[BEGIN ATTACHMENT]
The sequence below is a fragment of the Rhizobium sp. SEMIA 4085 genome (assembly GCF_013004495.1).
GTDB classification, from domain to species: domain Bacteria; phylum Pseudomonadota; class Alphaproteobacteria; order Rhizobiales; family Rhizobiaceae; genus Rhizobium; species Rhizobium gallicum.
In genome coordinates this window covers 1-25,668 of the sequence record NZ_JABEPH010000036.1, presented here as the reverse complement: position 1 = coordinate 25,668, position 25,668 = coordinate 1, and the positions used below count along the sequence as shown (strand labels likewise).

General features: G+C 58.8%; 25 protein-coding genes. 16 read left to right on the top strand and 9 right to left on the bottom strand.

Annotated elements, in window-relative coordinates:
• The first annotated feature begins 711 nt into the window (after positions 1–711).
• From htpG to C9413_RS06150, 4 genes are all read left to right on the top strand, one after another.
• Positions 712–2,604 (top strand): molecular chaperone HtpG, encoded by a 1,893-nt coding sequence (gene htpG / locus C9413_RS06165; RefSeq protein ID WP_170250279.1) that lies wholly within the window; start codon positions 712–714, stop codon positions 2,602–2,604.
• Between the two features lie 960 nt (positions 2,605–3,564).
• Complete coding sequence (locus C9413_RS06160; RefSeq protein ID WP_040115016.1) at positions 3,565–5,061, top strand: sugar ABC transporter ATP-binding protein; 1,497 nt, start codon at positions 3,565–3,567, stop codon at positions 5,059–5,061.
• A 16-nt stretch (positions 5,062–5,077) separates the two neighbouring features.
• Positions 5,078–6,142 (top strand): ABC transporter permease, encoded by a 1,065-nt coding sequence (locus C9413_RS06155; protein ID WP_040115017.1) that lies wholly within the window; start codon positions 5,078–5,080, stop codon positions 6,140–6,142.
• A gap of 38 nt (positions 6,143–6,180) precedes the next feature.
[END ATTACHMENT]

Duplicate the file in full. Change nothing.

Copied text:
The sequence below is a fragment of the Rhizobium sp. SEMIA 4085 genome (assembly GCF_013004495.1).
GTDB classification, from domain to species: domain Bacteria; phylum Pseudomonadota; class Alphaproteobacteria; order Rhizobiales; family Rhizobiaceae; genus Rhizobium; species Rhizobium gallicum.
In genome coordinates this window covers 1-25,668 of the sequence record NZ_JABEPH010000036.1, presented here as the reverse complement: position 1 = coordinate 25,668, position 25,668 = coordinate 1, and the positions used below count along the sequence as shown (strand labels likewise).

General features: G+C 58.8%; 25 protein-coding genes. 16 read left to right on the top strand and 9 right to left on the bottom strand.

Annotated elements, in window-relative coordinates:
• The first annotated feature begins 711 nt into the window (after positions 1–711).
• From htpG to C9413_RS06150, 4 genes are all read left to right on the top strand, one after another.
• Positions 712–2,604 (top strand): molecular chaperone HtpG, encoded by a 1,893-nt coding sequence (gene htpG / locus C9413_RS06165; RefSeq protein ID WP_170250279.1) that lies wholly within the window; start codon positions 712–714, stop codon positions 2,602–2,604.
• Between the two features lie 960 nt (positions 2,605–3,564).
• Complete coding sequence (locus C9413_RS06160; RefSeq protein ID WP_040115016.1) at positions 3,565–5,061, top strand: sugar ABC transporter ATP-binding protein; 1,497 nt, start codon at positions 3,565–3,567, stop codon at positions 5,059–5,061.
• A 16-nt stretch (positions 5,062–5,077) separates the two neighbouring features.
• Positions 5,078–6,142 (top strand): ABC transporter permease, encoded by a 1,065-nt coding sequence (locus C9413_RS06155; protein ID WP_040115017.1) that lies wholly within the window; start codon positions 5,078–5,080, stop codon positions 6,140–6,142.
• A gap of 38 nt (positions 6,143–6,180) precedes the next feature.